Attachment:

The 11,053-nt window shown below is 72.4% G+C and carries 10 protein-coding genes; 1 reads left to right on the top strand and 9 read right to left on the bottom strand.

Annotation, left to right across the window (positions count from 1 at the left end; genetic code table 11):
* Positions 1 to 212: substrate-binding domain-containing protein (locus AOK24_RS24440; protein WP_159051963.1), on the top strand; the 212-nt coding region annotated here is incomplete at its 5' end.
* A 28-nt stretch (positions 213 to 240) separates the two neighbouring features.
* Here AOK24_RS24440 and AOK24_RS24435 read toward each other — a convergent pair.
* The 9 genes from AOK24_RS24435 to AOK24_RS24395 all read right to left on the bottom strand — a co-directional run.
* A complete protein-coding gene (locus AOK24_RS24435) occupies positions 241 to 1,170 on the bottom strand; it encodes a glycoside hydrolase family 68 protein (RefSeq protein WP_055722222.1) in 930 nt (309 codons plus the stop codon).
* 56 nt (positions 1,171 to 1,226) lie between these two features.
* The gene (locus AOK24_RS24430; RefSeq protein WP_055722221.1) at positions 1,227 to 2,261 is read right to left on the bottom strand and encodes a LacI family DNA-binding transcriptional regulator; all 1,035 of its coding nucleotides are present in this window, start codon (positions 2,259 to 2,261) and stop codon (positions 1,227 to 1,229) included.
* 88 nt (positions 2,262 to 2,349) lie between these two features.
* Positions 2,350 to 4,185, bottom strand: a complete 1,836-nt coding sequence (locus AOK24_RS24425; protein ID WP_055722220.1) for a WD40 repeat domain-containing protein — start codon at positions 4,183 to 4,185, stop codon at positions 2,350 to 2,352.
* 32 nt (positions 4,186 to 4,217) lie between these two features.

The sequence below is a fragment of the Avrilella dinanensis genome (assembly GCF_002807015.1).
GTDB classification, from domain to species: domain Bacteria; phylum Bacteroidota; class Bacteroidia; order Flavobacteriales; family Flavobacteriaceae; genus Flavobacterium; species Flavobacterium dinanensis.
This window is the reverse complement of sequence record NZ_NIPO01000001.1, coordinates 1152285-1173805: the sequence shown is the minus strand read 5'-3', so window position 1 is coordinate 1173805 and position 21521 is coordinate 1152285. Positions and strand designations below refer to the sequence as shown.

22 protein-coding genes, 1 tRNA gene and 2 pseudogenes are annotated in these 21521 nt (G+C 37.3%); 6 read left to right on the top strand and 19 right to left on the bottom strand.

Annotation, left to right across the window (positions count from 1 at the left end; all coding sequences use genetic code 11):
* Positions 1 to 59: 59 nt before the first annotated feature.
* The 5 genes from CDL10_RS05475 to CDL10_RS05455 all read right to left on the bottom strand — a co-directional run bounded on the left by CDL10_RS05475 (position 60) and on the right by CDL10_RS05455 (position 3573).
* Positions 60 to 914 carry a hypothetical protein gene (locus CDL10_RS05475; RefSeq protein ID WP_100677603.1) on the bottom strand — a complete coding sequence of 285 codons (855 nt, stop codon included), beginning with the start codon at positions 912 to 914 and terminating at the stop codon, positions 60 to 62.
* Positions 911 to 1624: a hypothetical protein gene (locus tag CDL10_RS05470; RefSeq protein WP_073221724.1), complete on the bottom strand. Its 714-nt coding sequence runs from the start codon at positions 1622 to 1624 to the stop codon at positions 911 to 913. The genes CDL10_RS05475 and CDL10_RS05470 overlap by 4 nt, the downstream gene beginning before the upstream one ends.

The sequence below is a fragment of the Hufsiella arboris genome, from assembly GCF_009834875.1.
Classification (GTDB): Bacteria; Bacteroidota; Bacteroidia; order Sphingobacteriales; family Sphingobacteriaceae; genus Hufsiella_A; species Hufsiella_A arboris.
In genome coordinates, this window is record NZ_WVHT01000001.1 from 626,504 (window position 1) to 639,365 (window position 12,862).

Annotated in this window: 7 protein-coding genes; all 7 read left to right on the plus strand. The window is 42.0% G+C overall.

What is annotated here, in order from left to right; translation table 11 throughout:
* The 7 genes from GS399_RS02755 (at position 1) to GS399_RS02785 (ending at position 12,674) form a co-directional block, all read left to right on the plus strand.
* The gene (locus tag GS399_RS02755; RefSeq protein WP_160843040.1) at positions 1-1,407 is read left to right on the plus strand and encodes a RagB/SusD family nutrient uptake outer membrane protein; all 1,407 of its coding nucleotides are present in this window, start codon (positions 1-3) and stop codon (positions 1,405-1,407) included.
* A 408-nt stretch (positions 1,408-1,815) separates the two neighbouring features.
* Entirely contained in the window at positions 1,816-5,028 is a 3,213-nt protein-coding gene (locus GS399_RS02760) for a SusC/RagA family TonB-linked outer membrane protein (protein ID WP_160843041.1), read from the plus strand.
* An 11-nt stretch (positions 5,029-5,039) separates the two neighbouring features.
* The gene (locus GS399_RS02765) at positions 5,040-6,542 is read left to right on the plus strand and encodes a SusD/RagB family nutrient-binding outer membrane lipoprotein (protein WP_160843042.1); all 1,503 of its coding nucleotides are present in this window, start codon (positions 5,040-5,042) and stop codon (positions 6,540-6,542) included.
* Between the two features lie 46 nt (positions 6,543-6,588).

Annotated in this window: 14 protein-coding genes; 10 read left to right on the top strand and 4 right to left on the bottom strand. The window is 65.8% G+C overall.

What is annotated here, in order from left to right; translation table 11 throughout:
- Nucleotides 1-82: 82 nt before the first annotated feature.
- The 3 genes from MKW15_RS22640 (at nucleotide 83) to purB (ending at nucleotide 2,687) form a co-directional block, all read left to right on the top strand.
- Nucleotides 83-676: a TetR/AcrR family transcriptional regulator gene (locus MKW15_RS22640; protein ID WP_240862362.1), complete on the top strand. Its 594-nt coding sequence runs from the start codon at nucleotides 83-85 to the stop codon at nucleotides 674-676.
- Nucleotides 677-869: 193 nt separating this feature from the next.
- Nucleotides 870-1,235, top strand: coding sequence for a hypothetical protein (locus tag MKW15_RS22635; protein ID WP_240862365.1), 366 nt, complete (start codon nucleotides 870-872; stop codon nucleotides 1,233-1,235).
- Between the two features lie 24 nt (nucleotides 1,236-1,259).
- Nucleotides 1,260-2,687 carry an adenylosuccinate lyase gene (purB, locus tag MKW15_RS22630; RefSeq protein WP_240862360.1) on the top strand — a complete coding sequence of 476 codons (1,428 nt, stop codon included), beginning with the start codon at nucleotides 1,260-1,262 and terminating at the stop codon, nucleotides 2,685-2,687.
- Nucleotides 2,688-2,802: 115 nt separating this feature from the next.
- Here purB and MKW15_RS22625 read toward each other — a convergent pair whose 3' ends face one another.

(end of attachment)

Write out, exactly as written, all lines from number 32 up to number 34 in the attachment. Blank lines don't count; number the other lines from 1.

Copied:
* The gene (locus GS399_RS02765) at positions 5,040-6,542 is read left to right on the plus strand and encodes a SusD/RagB family nutrient-binding outer membrane lipoprotein (protein WP_160843042.1); all 1,503 of its coding nucleotides are present in this window, start codon (positions 5,040-5,042) and stop codon (positions 6,540-6,542) included.
* Between the two features lie 46 nt (positions 6,543-6,588).

Annotated in this window: 14 protein-coding genes; 10 read left to right on the top strand and 4 right to left on the bottom strand. The window is 65.8% G+C overall.